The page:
Museum Night – Back by Popular Demand!Friday, May 11th, 2012
Museums Night is now in its third year, and it’s become a firm favourite event among locals and visitors alike. The 2012 evening (held on May 19th) will involve each of the town’s six museums as well as the Roman Town House, with advance tickets just £8.
So what should you look out for this year?
Terracotta Warriors Exhibition
The Terracotta Warriors Exhibition is a fascinating celebration of the weird and wonderful world of China’s first emperor Qin Shi Huang di, who is credited with unifying the nation and in whose honour the famous carved warriors were created as part of an elaborate tomb.
It is the only dedicated Terracotta Warriors museum outside of China, and it features full size replicas of the terracotta figures themselves, which have been carefully recreated in incredible details by expert craftspeople. The story of Ancient China and the Warriors is told in the museum through a dramatic mix of audio and multimedia, creating a memorable experience for all ages.
Dorset County Museum
While it no longer houses the stunning Ancient Egypt exhibition that attracted record numbers of visitors at the end of last year, there is still plenty to discover at the County Museum. Among the most popular items are the thousands of artefacts relating to the social history of Dorset, including everything from simple agricultural tools to a complete steam traction engine.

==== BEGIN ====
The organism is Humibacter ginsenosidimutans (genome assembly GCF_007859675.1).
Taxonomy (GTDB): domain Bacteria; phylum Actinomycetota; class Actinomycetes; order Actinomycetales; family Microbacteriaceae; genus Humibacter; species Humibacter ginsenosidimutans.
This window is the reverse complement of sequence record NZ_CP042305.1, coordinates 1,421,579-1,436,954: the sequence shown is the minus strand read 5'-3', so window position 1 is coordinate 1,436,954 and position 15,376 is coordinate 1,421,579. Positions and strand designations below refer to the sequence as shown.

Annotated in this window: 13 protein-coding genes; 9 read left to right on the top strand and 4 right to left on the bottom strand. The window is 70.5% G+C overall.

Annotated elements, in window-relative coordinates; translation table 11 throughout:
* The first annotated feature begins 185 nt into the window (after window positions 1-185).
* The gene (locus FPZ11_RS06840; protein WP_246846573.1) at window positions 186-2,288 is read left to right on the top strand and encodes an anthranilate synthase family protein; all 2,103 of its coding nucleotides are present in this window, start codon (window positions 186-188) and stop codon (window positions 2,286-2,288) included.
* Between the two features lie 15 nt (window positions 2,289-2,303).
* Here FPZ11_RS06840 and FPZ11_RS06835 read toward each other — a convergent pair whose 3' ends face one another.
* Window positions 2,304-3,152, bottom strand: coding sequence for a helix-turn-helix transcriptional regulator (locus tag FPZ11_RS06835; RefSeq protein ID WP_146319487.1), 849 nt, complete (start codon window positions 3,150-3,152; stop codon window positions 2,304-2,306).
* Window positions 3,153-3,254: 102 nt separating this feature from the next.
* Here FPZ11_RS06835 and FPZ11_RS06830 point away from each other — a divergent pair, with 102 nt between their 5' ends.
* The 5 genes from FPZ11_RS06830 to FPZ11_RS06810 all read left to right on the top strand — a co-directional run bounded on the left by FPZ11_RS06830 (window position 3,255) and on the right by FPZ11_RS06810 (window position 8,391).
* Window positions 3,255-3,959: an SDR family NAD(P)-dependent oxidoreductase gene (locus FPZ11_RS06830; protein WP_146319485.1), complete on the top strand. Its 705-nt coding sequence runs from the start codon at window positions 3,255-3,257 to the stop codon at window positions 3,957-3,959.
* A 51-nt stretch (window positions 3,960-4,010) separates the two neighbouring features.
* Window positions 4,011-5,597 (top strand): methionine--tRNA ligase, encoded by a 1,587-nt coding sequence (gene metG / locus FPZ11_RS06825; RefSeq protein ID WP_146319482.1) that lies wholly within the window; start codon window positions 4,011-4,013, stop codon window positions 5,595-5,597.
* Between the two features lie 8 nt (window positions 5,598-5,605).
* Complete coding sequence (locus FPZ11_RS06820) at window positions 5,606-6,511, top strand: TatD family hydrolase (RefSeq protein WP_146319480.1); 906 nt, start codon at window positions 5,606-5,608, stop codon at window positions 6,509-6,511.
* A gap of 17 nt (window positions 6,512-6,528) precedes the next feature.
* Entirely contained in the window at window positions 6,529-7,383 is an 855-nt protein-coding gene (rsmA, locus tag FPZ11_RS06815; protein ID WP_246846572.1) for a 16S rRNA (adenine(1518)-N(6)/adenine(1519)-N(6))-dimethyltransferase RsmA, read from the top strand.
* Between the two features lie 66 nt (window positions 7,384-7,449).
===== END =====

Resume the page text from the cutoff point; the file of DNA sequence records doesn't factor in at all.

Elsewhere in the museum, the iconic and beautiful Victorian Hall offers the rare opportunity to actually walk on genuine Roman mosaic, an almost perfectly preserved relic of Dorchester’s time as a thriving Roman town known as Durnovia.
Roman Town House
If the County Museum whets your appetite for Roman history, you simply have to go and visit the Dorchester Roman town house at Colliton Park. It’s the only example of a fully exposed Roman house in the UK, and one of the best preserved of all the Roman sites in the country.
The house was built for a wealthy Durnovian family in the fourth century AD, and it was only re-discovered in the 1930s during an archaeological dig. It’s a great example of real-life history, and definitely worth a look on Museum night